35. 35. Performance Based Payment System to Doctors High motivation of personnel Increased easiness to healthcare service and increase in healthcare service use Major decrease in dual practice in public and private sector and increase in full time service Opportunity to add quality measures to system (only for Lab services yet)
    36. 36. Doctor visit per capita
    37. 37. Decentralization new MoH structure  MoH hospitals became united under one union and Public Hospitals Union had mission of planning, budgeting, and implementation activities. In this way, the function of organization and coordination of hospital services was collected under union degree with enhanced financial and managerial autonomy. Higher service quality, effectiveness and lower administrative costs was targeted. Performance of hospitals and hospital unions was said to be assessed and monitored by Institution yearly for their effectiveness, quality, success in resource allocation and some other aspects.  MoH had a new organisational structure with stewardship, regulation and supervision tasks. Independent specialized agencies (Public Hospital Institution, Public Health Institution and Medicine and Drug and Medical Device Institution) are constructud.
    38. 38. Information Technologies  Hospital IT systems for medical records of the medical process  IT system between pharmacies, medical wholesalers and hospitals  IT System for hospital medicine stocks (that enables barter of medicines between hospitals and central controlling)  Central accounting IT system (to monitor hospital balances and financial reports)  IT system for medical records of Family Doctors.  IT system to assure communication between hospital emergency rooms and ambulances …
    39. 39. Health Prevention and Promotion Turkey at a glance from USA Health Status Health Policy, Economics and Financing Health System Transition Health Prevention and Promotion Health Human Resources Physical Conditions New policies, new horizon Patient Satisfaction
    40. 40. Vaccination Vaccination Rate (%) Number of routine antigens implementing in Childhood 2002 78 2011 97 7 12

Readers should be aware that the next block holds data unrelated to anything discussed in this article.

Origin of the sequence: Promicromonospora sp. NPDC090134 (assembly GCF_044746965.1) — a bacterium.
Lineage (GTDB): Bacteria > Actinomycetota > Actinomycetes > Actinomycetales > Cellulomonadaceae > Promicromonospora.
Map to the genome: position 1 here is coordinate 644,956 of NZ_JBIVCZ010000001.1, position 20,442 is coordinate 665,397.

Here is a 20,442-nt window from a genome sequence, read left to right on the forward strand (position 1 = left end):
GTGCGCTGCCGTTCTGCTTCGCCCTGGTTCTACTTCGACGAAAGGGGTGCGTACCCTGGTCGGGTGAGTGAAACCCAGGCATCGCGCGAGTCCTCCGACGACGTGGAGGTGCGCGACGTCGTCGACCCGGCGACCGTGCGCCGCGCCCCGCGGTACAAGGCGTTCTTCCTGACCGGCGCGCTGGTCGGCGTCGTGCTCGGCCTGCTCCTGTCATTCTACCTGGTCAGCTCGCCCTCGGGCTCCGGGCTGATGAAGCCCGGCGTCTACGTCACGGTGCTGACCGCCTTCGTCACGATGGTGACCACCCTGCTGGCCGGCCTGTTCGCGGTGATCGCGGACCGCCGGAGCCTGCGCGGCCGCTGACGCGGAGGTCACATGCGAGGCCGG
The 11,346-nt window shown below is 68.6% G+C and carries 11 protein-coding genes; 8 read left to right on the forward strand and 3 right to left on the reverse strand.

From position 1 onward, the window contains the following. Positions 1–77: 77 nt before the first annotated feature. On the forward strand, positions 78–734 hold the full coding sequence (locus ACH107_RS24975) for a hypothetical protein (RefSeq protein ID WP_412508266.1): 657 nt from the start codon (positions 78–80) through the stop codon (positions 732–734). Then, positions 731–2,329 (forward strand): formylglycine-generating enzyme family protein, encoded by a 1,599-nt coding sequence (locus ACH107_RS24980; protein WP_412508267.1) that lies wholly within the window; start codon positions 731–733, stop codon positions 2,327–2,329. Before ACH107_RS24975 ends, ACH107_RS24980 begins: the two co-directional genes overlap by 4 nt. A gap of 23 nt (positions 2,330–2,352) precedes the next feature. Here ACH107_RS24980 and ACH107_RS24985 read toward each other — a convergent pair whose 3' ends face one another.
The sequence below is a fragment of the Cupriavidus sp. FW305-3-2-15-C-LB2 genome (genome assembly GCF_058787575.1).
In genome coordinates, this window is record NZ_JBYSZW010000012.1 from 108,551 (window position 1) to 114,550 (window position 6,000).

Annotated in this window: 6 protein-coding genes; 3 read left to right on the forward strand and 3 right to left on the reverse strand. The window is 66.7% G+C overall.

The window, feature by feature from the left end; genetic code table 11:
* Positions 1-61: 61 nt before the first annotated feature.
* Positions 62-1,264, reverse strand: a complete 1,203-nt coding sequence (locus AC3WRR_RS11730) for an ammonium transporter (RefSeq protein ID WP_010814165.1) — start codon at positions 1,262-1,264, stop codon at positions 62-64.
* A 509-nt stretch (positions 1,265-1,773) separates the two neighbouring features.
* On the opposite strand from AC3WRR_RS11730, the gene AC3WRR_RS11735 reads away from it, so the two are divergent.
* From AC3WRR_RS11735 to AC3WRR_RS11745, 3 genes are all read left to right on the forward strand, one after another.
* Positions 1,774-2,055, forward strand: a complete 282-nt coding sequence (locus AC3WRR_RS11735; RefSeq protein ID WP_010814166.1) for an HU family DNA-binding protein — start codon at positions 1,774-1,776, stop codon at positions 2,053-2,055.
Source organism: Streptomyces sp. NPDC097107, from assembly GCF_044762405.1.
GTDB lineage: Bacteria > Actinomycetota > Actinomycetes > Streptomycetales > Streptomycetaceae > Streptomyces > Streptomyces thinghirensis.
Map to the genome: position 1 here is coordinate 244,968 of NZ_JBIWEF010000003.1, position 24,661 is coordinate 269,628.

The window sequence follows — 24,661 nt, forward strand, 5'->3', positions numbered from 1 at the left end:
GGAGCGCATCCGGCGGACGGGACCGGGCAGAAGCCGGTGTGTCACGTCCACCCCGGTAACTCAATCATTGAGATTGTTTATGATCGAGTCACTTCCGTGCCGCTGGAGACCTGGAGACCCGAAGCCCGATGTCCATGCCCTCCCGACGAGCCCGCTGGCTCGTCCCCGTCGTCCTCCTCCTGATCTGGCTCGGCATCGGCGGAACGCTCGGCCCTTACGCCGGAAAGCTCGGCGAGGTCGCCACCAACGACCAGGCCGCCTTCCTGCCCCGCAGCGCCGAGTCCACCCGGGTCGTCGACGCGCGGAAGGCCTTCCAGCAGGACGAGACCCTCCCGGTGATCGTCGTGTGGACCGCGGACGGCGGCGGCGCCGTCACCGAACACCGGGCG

41. 41. Home care 156.000 patient receives home care service currently -Service is given by public hospitals -Public funded
    42. 42. Monitoring and prevention Cancer monitoring centers(KETEM) are constructed in all of the provinces Breast cancer monitoring (Targeted population’s %29) Newborn monitor programs (Fenilketonüri, hipotiroidi, biyotinidaz…) Payless element and vitamin support to babies and mothers (%96 of population)
    43. 43. Increase in number and diversity of ambulances
    44. 44. Family Doctors  20.506 Family doctor is on duty  Geographic designation (per capita)  Publicly paid doctors (for visits and preventive med)
    45. 45. Health Promotion programs  Tobacco According to the WHO Report on the Global Tobacco Epidemic 2011, Turkey qualifies for the highest achieving category for the MPOWER tobacco control measurable indicators. There are only 4 countries (Turkey, England, Ireland and Iran) in the world that have reached this highest achievement in the Obesity Diabet Cardiovascular Mental Health
    46. 46. Health Human Resources Turkey at a glance from USA Health Status Health Policy, Economics and Financing Health System Transition Health Prevention and Promotion Health Human Resources Physical Conditions New policies, new horizon Patient Satisfaction
    47. 47. The number of physicians per capita and change since 2000 Low. But increasing rapidly.
    48. 48. The number of medical specialists and general practitioners
    49. 49. Policies for scarce health capacity Obligatory service implementation to doctors after graduation Contracted doctor recruitment to areas that needs additional health services Central human resources planning for public and private hospitals Full time work for hospitals (doctors had to choose: to work for hospital or working independently) Increased admission to Medical schools
    50. 50. Full time work for hospitals Voluntary with Pay for Performance then Obligatory with regulation
    51. 51. Number of students admitted to Medical Schools (doctor nominees)
    52. 52. Physical Conditions Turkey at a glance from USA Health Status Health Policy, Economics and Financing Health System Transition Health Prevention and Promotion Health Human Resources Physical Conditions New policies, new horizon Patient Satisfaction
    53. 53. MRI and CT exams per 1000 population
    54. 54. Number of Devices 1990 2000 2003 CT 82 121 375 MR 4 18 234 295 1320 Ultrasound 266
    55. 55. Better physical conditions From ward type patient rooms to patient rooms with 1 or 2 beds Room for all of policlinic doctors in public hospitals. Policlinic rooms increased from 6.643 in 2002 to 23.749 in 2012